Learning Disabilities: So What Are They ?
Put very simply, learning disabilities are in many cases an issue of perception or translation. It is a difference in the way the brain is "wired" which often results in children seeing the world (numbers, letters, etc) in a very different manner. The effects? The child has difficulty reading, spelling, writing, memorizing facts, even organizing their thoughts or recalling facts and sometimes there may be difficulties with logic. In short, a learning disability (LD) makes tasks that are simple to the average child, a mammoth task to a child with a learning
disability or (as some people in the Special Education circle may say) an "LD child".
For example, where a child will see the letters "THE" a child with learning disabilities - such as dyslexia (or similar) will may the letters jumbled up,
back to front, or worse still, backwards (as with mirror writing shown below).
Learning Disabilities are generally divided into four categories, which relate to how the brain processes information. These four categories are (1) Input, (2)Output, (3) Memory and (4) Integration
Input Learning Disabilities:
This relates to how the child's brain translates the information that it receives. It has nothing to do with external issues such as far sighted or the child being hard of hearing. Rather, this is about what the brain does to the information that the eyes and ears absorb. Dyslexia is an example of an input disability. It is one of the language-based learning disabilities that cause a person to have trouble understanding written words. It may also be referred to as reading disability or reading disorder.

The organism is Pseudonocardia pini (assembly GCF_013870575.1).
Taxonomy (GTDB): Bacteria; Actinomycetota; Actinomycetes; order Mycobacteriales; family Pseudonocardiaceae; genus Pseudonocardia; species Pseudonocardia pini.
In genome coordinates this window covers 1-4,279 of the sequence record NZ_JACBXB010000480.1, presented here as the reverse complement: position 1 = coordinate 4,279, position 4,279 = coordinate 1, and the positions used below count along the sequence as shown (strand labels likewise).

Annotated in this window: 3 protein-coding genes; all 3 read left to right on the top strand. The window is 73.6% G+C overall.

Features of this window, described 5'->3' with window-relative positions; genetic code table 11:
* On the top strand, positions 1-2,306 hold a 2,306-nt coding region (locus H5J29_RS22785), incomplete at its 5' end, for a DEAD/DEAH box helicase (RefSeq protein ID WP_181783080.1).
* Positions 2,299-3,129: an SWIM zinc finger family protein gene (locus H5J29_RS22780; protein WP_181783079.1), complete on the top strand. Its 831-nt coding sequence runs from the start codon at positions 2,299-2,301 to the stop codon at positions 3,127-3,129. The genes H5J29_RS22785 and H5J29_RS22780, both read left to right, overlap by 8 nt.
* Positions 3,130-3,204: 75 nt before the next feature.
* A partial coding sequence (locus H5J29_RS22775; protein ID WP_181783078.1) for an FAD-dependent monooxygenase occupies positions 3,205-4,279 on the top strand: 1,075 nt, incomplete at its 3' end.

Output Learning Disabilities:
Output disabilities fall into two categories - Language Disabilities and Motor Disabilities. Output disabilities affect the information that comes out of the brain (1)in the form of words - namely - language output (- an example could be where a person has difficulty understanding language despite normal hearing and vision. (2) The second type output disability can show up through the use of motor activity - for example writing, gesturing, signing, drawing or painting.
Dysgraphia is an example of a disability that relates to a motor activity. It is a writing disability in which a person finds it hard to form letters or write within a defined space.
Memory Learning Disabilities:
These can affect both the long and short-term memory.
The short-term memory is like a work desk (hopefully nothing like mine) or work surface, where information is kept only for as long as it is needed
and can be put into a safe place at a later date. The short term memory is where we retain information for a very limited period of time, for example until we can write it down or put it into immediate use - this may be an address that needs to be put into the GPS or even an account number that needs to be written into a bank deposit slip. In short, the information remains in one's mind only for a few moments before we forget it.
A disability affecting the short term memory is one that is often seen among children and is in many cases manifested in information having to be repeated
ten to fifteen times, whereas the average child requires only three to five repetitions to retain a concept or for the information to move to long term memory. Yet, it is not unusual for this same child to have perfect memories of something that may have happened many years ago.
There are two types of short-term disabilities - visual and auditory.
The long-term memory can be likened to a filing cabinet. A place where information can be held for as long it need to, and drawn upon in time of need. The contents of the long term memory are created through repetiton. For example, when asked for your telephone number, you will recite it almost immediately and effortlessly. On the other hand if you just bought a new cell phone this morning, that information would not come to your lips as easily.